Before the contest began, an ajusshi threw a fish into the crowd. A mother leaped to catch it, and at the same time, her two-year old son, bundled in a snowsuit, almost fell into the pool. Ashley and I gasped with our arms outstretched, by luckily the mother noticed and grabbed him before he could fall in. This contest was INTENSE! Contrary to the pleasant snowfall, the contestants were trashing around in the freezing water, determined to grab a slippery trout or two, while the crowd cheered in unison.
After that madness, Ashley and I returned to the frozen river to fish for the second time, and she caught a fish within ten minutes. I failed to get anything but a quick nibble, even though the Korean woman next to me caught three fish within fifteen minutes, standing between two holes and frantically bobbing two fishing poles up and down while her boyfriend waited in their tent. Obviously my technique sucked, or I was just unlucky. (I’ve convinced myself it was the latter.)
Around four o’clock, we bought cups of hot wine before departing the festival. I gripped the warm cup with my frozen hands and inhaled its fruity aroma. Infused with orange slices, the wine was deliciously sweet and quite “hectic,” which, disregarding its proper meaning, is apparently slang for “strong” in South Africa. Hectic. I like it.
Before arriving at out pension, we stopped to buy alcohol for the evening. Luckily Ashley and I bought plastic bottles of beer and soju, since, on the way to our room, she slipped on the steps while holding the bag of booze. Although, she got a bruise on her leg, our alcohol was intact. Soon after, we indulged in an all-you-can-eat samgypsal (pork belly) barbecue dinner. The guy who caught the most fish won a giant bottle of soju, and he was conveniently sitting at our table.
After dinner, we grabbed our drinks and warmed up around a bonfire that our guides made. An American guy shopped at the foreigner mart prior to the trip and brought marshmallows, graham crackers and chocolate to make s’mores.
Back inside the pension, we waited for a group of middle-aged Koreans to finish singing before taking over the noraebang. The bus driver, jamming to the tunes on the right, dragged us inside. Already slightly tipsy, we started dancing with the ajumma and ajusshi, who, judging by their dramatic dance moves, had already started their party long before we arrived.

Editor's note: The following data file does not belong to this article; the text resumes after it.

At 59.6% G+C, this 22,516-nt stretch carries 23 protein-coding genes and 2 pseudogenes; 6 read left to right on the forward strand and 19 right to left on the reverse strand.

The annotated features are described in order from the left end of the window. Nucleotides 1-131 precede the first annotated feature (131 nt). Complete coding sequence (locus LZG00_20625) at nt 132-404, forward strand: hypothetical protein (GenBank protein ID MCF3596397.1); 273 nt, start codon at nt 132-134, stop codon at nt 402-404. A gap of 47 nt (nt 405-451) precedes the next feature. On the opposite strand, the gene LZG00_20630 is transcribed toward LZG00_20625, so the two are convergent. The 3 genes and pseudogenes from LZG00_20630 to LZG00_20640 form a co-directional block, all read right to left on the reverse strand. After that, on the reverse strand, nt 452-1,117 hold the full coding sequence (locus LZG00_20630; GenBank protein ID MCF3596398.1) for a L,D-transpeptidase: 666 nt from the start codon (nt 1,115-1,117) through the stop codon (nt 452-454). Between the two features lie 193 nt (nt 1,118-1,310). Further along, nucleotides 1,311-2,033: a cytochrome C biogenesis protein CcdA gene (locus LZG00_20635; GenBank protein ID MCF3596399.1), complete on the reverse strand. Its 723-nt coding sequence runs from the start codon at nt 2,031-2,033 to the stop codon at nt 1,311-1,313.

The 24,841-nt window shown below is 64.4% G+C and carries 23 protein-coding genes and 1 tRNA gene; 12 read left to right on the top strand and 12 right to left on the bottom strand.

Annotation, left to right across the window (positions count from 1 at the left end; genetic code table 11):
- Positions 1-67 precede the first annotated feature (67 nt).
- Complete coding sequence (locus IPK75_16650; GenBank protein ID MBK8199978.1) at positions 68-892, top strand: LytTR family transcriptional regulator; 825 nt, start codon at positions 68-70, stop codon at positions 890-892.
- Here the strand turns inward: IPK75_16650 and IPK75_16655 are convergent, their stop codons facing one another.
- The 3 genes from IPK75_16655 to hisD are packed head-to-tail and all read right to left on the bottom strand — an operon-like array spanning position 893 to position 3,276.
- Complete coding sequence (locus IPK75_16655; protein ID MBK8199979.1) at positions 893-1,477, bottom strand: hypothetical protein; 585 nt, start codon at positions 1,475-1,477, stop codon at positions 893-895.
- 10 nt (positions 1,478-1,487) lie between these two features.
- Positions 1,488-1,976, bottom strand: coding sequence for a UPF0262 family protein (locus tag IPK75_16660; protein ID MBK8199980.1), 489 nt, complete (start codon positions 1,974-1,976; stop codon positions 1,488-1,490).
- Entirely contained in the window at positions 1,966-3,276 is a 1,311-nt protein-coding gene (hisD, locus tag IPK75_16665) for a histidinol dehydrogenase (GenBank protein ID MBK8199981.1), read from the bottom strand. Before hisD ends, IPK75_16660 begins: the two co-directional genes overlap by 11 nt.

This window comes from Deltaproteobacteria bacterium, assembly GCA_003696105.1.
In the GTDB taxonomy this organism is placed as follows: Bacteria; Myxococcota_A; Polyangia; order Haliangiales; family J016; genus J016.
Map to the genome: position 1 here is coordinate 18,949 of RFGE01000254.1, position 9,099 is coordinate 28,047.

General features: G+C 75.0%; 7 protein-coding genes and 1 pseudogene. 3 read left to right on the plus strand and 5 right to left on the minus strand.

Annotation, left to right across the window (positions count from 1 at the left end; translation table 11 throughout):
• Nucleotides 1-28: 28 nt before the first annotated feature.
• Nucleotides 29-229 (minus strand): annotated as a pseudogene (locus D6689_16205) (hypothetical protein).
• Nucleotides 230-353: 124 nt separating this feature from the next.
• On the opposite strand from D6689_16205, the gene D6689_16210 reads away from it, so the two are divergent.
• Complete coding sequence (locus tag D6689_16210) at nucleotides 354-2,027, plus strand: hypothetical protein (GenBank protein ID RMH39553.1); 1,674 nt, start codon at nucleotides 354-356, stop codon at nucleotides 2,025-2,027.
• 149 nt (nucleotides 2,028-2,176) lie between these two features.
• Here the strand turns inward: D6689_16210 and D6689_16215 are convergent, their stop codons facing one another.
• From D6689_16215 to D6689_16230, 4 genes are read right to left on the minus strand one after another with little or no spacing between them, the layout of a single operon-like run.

The next day, we rolled off our sleeping mats, ate some bread and fried eggs for breakfast, and walked ten minutes down the road to the Ice Sculpture Festival. There were some interesting sculptures, like this hanok house with kimchi pots, but I didn’t stay long. Instead, I relaxed in a warm coffee shop with some others.
At the festival, some other people on the trip paid to go snow tubing on a small hill, while others grabbed some snacks and checked out the sculptures. I heard that kids played “catch the rabbit” with fifty rabbits hopping around on a frozen pond beyond the snow sculptures. I’m sure that would have been entertaining to watch.
Although I didn’t find the Ice Sculpture Festival too exciting, the Ice Fishing Festival is one of the best festivals I’ve attended in Korea. I didn’t last too long on the ice, but it was fun to try something new, and I certainly found ways to keep myself entertained. (Namely eating fish, red bean snacks and drinking wine.) Adventure Korea will lead this trip again on January 19-20, and there are still 11 spots remaining! If you’re interested in testing out your fishing skills, or just down for a fun party, click here for more details.
This trip is called “Ice Fishing Festival Trip.” Adventure Korea leads this trip twice a year, and it costs 93,000 won (approximately $88), including a round-trip chartered limousine bus, 2 meals (Saturday dinner and Sunday breakfast), accommodation (pension, Korean-style room), festival entrance fee and ice fishing activity fee, and English speaking guides. For more trip options, visit Adventure Korea’s homepage.
*Note: This is a sponsored post, but the opinions are, of course, my own.
-Text and photography by Sarah Shaw @ www.mappingwords.com. All rights reserved.